Developing apps on the OpenDaylight controller

This section provides the information required to develop apps on an OpenDaylight controller. Apps can be developed either within the controller using a Model-Driven SAL (MD-SAL) archetype or via an external app using the RESTCONF API to communicate with the controller.

Overview

This section starts app development within an OpenDaylight controller.

Perform the following steps to develop an app:

  1. Create a local repository for the code using a simple build process.

  2. Start the OpenDaylight controller.

  3. Test a simple remote procedure call (RPC) that was created based on the principle of hello world.

Prerequisites

The following are the prerequisites for app creation:

  • A development environment with the following setup and working correctly from the shell:

    • Maven 3.5.2 or later

    • Java 11-compliant JDK

    • An appropriate Maven settings.xml file. One way to get the default OpenDaylight settings.xml file is:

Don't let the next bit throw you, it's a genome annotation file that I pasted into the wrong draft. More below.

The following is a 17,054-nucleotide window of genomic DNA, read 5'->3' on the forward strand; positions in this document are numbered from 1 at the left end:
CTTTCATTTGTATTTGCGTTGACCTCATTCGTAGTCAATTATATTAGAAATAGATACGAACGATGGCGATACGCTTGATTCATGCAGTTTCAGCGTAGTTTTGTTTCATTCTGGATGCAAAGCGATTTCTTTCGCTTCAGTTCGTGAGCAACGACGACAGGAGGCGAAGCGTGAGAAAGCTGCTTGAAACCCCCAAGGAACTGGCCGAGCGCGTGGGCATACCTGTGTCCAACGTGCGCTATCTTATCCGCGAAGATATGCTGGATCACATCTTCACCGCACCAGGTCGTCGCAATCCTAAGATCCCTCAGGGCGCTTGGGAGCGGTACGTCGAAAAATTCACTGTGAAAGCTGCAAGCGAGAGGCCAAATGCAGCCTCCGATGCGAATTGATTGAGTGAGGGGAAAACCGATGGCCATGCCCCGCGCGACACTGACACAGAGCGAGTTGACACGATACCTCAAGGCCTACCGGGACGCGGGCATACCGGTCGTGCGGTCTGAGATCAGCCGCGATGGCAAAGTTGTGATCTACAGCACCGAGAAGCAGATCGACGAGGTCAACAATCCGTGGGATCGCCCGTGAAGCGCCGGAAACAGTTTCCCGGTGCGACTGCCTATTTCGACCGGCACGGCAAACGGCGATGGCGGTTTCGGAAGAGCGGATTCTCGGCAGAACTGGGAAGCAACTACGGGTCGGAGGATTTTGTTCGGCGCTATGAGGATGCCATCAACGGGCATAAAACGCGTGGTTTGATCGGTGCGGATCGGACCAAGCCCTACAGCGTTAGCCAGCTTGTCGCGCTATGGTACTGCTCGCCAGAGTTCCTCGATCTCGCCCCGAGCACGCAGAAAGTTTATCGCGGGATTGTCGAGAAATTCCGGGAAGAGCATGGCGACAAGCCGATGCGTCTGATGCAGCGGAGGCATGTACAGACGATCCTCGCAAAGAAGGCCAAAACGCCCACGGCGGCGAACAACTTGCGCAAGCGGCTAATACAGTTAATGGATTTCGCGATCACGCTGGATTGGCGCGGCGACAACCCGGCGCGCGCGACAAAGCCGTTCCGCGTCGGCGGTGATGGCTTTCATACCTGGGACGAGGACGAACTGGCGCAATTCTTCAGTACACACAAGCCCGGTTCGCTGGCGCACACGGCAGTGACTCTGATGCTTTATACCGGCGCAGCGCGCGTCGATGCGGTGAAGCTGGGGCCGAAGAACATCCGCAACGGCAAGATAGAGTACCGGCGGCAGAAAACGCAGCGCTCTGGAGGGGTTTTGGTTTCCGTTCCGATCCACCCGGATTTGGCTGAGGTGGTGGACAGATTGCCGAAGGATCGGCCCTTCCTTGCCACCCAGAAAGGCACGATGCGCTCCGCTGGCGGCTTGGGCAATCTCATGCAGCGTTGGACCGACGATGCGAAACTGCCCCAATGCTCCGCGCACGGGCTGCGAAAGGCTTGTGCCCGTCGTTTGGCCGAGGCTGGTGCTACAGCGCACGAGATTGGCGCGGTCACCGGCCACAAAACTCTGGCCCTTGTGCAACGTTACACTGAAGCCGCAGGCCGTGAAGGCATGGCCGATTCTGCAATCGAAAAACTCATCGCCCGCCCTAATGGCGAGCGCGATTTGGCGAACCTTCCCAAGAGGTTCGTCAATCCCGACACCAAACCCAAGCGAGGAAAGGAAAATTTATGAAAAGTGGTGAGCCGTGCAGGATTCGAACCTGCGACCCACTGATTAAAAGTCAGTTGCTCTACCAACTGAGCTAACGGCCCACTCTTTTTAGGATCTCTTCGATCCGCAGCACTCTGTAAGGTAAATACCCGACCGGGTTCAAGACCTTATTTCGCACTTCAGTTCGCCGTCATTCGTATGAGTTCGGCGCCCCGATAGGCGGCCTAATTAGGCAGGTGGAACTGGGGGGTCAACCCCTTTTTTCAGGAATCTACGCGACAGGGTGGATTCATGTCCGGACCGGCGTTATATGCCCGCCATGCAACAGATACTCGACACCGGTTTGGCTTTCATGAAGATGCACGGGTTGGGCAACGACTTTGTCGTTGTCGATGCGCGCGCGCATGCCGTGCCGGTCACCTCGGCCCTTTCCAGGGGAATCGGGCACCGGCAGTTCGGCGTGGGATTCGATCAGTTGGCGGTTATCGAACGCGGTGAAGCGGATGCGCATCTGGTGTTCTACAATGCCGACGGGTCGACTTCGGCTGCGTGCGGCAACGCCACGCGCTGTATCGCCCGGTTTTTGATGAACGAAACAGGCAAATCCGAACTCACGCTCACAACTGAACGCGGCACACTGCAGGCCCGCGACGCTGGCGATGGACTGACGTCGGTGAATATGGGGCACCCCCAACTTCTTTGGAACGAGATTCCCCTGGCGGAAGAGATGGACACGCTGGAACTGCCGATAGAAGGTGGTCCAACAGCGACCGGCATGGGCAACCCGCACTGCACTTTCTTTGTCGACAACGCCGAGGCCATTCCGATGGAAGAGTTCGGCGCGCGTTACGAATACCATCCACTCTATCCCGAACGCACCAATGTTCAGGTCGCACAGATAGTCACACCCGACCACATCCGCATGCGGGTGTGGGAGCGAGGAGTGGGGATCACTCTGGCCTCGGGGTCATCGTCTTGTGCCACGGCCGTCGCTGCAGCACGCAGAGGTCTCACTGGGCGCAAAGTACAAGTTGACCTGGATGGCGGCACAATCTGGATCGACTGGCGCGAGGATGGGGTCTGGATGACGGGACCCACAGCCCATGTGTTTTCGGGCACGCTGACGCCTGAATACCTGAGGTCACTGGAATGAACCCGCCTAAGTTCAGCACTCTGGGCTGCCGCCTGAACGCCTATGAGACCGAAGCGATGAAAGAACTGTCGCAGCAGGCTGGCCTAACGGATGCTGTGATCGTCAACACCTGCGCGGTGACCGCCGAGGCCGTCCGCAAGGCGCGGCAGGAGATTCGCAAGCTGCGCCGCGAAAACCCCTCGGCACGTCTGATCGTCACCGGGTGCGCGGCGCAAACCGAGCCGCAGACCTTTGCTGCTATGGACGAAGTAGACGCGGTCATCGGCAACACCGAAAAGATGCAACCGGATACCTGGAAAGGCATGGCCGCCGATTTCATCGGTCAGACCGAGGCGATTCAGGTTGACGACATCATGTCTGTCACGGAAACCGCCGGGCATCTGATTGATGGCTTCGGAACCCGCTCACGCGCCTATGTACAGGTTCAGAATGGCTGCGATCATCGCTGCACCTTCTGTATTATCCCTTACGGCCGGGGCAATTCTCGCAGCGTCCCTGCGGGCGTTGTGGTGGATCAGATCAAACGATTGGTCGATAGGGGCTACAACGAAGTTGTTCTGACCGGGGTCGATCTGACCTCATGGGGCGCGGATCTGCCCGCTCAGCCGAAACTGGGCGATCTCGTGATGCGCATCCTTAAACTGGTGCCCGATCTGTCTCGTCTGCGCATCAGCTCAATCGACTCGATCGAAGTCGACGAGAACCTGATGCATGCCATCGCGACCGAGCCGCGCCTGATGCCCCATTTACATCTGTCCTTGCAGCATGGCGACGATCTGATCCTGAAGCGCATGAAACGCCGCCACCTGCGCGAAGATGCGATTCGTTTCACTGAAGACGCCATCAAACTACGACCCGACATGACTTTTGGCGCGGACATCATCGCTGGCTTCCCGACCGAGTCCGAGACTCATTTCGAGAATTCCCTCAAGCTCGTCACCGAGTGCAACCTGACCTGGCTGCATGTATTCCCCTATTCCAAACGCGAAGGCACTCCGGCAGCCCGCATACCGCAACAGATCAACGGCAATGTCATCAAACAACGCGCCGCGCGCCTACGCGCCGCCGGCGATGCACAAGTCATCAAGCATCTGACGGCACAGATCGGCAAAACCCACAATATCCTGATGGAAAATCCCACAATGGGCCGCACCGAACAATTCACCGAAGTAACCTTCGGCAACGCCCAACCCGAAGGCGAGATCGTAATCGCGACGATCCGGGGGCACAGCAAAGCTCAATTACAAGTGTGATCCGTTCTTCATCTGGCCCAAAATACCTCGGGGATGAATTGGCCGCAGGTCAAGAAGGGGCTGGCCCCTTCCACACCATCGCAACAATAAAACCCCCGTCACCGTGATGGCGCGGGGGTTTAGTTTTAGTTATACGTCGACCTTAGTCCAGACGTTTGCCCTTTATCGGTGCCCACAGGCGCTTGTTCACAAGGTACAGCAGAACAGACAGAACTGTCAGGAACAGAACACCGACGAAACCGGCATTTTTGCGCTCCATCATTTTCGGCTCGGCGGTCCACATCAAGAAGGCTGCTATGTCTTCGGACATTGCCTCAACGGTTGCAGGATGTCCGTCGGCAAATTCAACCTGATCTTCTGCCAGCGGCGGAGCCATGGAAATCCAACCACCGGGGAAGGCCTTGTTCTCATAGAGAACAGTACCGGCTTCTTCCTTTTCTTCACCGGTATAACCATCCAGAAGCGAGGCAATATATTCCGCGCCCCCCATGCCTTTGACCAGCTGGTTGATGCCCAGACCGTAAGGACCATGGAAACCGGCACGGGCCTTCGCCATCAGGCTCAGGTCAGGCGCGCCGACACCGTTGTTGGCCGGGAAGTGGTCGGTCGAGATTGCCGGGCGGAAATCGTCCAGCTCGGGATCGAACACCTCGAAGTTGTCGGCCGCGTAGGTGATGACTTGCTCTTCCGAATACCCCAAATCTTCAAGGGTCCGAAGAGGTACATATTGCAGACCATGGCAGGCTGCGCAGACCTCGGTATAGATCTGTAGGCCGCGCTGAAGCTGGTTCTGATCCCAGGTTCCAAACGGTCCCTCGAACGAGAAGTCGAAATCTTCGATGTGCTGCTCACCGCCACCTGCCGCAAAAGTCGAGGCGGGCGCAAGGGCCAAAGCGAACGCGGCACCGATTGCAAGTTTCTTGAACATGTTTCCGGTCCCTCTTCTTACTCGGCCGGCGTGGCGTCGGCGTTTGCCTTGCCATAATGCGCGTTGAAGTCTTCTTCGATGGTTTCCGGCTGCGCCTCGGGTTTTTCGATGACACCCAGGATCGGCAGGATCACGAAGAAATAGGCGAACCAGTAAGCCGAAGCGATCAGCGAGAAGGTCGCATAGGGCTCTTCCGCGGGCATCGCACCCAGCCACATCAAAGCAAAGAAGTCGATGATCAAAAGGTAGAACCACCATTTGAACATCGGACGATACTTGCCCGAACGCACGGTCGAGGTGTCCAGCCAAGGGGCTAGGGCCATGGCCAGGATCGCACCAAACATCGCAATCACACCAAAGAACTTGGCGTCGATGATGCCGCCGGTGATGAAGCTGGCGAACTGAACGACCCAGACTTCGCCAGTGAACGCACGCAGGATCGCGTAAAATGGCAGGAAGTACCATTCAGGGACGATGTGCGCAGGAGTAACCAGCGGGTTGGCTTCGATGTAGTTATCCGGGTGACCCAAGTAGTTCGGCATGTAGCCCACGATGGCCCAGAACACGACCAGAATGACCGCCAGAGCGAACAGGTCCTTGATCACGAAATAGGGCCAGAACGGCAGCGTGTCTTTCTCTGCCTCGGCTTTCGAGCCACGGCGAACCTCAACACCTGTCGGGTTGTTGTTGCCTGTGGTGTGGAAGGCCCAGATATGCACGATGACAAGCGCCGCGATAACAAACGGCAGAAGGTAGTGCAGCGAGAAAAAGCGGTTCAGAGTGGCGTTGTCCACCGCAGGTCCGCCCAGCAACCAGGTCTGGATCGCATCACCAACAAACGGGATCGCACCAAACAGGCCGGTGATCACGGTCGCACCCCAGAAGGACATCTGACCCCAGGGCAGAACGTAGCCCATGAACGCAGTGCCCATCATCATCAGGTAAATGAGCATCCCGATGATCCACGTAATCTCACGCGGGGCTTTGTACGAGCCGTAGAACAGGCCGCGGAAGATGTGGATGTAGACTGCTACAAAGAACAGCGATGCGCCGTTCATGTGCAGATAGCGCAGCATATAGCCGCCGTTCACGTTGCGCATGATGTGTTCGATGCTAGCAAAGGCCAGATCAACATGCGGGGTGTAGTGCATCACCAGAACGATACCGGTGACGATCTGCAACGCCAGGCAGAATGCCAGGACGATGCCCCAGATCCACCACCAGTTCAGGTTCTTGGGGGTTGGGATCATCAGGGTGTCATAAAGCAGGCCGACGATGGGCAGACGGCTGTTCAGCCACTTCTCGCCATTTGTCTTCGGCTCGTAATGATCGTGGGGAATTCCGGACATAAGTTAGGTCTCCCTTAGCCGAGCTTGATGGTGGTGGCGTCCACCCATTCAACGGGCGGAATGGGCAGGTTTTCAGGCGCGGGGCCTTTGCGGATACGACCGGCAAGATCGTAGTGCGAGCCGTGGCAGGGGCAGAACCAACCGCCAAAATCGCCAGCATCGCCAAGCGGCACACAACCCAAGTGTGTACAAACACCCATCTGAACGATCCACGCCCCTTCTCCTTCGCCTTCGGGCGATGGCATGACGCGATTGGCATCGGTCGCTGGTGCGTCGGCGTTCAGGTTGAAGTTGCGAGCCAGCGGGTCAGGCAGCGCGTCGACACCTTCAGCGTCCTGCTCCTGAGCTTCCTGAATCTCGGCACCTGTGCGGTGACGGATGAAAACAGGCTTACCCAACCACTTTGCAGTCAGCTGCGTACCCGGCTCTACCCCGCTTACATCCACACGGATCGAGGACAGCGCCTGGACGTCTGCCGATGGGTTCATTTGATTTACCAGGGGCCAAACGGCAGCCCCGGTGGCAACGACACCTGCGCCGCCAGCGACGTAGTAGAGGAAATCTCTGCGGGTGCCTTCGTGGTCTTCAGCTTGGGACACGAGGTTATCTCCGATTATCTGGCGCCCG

cp -n ~/.m2/settings.xml{,.orig}
      wget -q -O - https://raw.githubusercontent.com/opendaylight/odlparent/master/settings.xml > ~/.m2/settings.xml
      

Note

For Linux or Mac OS X development operating systems, the default local repository is ~/.m2/repository. For other platforms, the default local repository location varies.

Building an Example module

Perform the following steps to develop an app:

  1. Create an Example project using Maven and an archetype called the opendaylight-startup-archetype. For first time downloads, this project will take some time to pull all the code from the remote repository.

    mvn archetype:generate -DarchetypeGroupId=org.opendaylight.archetypes \
        -DarchetypeArtifactId=opendaylight-startup-archetype \
        -DarchetypeCatalog=remote -DarchetypeVersion=<VERSION>
    

    The correct VERSION depends on desired Simultaneous Release:

    Archetype versions :widths: auto :header-rows: 1

    OpenDaylight Simultaneous Release

    opendaylight-startup-archetype version

    Magnesium Development

    1.3.0-SNAPSHOT

    Aluminium Development

    1.4.0-SNAPSHOT

  2. Update the properties values. Ensure that the values for the groupId and the artifactId are in lower case.

    Define value for property 'groupId': org.opendaylight.example
    Define value for property 'artifactId': example